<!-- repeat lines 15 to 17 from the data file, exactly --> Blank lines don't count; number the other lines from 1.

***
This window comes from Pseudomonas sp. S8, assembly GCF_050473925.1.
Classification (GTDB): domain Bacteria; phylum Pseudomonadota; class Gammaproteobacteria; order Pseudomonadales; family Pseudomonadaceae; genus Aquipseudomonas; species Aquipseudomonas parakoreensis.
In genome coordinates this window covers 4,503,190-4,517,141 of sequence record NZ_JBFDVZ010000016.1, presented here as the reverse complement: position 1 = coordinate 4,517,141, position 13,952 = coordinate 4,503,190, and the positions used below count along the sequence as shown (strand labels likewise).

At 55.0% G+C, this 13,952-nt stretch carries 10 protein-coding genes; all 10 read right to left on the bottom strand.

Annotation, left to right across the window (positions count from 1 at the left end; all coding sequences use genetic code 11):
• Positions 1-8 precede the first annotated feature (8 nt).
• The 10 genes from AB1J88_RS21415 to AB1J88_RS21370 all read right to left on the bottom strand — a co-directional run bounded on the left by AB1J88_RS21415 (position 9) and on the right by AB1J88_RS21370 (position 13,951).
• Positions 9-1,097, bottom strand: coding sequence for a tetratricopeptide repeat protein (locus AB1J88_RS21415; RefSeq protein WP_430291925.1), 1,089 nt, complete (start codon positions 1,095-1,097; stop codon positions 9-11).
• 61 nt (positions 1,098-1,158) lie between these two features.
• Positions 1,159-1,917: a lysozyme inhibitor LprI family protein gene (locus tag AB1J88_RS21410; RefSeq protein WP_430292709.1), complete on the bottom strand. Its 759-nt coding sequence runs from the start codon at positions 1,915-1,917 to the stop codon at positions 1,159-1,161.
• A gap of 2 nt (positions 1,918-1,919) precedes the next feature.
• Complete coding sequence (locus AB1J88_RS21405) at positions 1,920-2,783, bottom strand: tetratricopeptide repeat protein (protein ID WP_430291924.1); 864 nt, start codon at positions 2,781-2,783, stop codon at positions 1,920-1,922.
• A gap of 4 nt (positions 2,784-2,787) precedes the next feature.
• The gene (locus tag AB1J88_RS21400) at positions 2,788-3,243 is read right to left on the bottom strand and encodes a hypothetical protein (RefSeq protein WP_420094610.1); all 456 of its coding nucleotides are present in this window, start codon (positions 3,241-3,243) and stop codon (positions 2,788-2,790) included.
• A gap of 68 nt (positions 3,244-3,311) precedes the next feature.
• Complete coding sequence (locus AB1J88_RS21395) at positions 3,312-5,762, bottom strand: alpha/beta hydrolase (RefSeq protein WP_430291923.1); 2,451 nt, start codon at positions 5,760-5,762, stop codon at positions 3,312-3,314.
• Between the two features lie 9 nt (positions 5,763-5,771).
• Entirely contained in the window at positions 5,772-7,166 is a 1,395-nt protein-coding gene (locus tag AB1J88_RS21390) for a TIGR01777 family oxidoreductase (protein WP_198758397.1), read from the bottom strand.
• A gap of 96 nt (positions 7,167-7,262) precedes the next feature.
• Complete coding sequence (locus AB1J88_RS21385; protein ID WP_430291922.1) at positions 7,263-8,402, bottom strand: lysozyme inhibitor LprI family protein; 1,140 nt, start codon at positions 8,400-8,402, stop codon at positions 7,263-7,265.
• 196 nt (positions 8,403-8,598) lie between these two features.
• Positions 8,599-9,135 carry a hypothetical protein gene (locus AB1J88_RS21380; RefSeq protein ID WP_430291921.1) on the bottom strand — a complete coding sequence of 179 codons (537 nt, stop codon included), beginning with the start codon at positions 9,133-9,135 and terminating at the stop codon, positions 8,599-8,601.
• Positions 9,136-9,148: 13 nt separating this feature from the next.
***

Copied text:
• A gap of 68 nt (positions 3,244-3,311) precedes the next feature.
• Complete coding sequence (locus AB1J88_RS21395) at positions 3,312-5,762, bottom strand: alpha/beta hydrolase (RefSeq protein WP_430291923.1); 2,451 nt, start codon at positions 5,760-5,762, stop codon at positions 3,312-3,314.
• Between the two features lie 9 nt (positions 5,763-5,771).